Located at the heart of the Caribbean, the Dominican Republic’s language and geography present an advantage to companies seeking to expand into the region. The country itself remains a relatively […]
Located at the heart of the Caribbean, the Dominican Republic’s language and geography present an advantage to companies seeking to expand into the region. The country itself remains a relatively small market, but its central location could be a boon to an investor looking for a convenient foothold in Latin America or the US.
Opportunities for technology consultancy grow along with any economy, as businesses find needs to reach customers can only be met with new software, more phones, and more social media outreach. Tech investors should not be dissuaded by the Dominican Republic’s small IT sector, but rather see it as an opportunity for growth. One of the prominent companies in the IT sector is GBM Dominicana, which has its headquarters in Miami. GBM helps other companies find solutions for their IT needs, helping to set up databases and cloud computing systems. Every business nowadays must take on elements of a tech company in order to compete in any market. GBM helps get that daunting task done.
“The Dominican market is an extremely important market for GBM Corporation, mainly due to its size. The Dominican Republic has an excellent economic and investment climate,” Gustavo Pascal, the Dominican Republic’s Country Manager at GBM, told TBY. “Its stability allows the private sector to plan and consequently invest, which translates into growth.” “The technology industry will have solid growth in the country in the coming years,” Pascal added. Aside from stability, investors can look to the Dominican Republic as a launch pad for selling technology services in the US, where the Spanish-speaking population is growing. The Dominican Republic has an established diaspora community located in New York City and elsewhere in the US. That diaspora community requires technology services that are both culturally competent and reliable.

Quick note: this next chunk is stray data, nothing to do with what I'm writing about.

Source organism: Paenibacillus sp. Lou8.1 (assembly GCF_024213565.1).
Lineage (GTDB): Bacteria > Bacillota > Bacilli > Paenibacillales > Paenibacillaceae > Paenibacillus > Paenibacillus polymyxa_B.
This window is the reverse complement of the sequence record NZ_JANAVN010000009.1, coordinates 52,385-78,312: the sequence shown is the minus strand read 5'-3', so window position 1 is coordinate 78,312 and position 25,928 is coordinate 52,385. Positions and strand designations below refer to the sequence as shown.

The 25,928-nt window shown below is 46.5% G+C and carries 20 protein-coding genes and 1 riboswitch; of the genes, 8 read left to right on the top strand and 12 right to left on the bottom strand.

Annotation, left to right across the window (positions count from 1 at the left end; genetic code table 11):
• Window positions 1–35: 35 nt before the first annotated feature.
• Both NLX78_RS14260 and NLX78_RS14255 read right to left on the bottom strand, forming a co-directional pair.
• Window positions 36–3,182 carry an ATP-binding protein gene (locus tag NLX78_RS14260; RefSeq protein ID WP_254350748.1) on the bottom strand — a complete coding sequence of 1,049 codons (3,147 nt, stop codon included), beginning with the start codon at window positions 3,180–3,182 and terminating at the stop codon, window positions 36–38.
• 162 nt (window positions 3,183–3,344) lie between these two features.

A forward-thinking tech investor might find a way to facilitate remittances from families in New York to Santo Domingo, for example, or to capitalize on the country’s intense interest in baseball. Consider, for instance, a Dominican-based mobile app that keeps its sports fans in touch with what’s going on in Major League Baseball, which counts Dominicans among its top players.
Mobile companies have made major strides in connecting every Dominican to the web. Only about half of the country uses the internet on a regular basis, but the incentive to get the other half online is as strong as ever. Having better communication technology gives consumers more information about markets and is an indispensable tool for any country’s economic development.
There are also challenges investors in Dominican Republic tech can expect. Although the country boasts of stability and a steady upward trajectory, one cannot expect to see a huge return on investment immediately. Those who put their money on the Dominican tech sector might have to wait years before finding their footing in the Dominican market. Pascal believes that the government and financial sector can do more to encourage a vital and dynamic IT industry. “The country is not characterized by encouraging entrepreneurs, much less entrepreneurs in technology. The state should participate and provide more encouragement. The private sector has allocated funds for that, though that has been limited. In the Dominican Republic, there is a great deal of creativity and intelligence. The country has many capable, talented people with great ideas, though that part needs more support,” he said, adding that banks need to find a way to develop loans specifically for entrepreneurs in technology.
Following GBM’s lead, however, investors in the local tech sector would do well by focusing on providing B2B services first, and then branching out into consumer and retail markets. Those will take time to develop, but established Dominican businesses are ready to digitalize their operations now.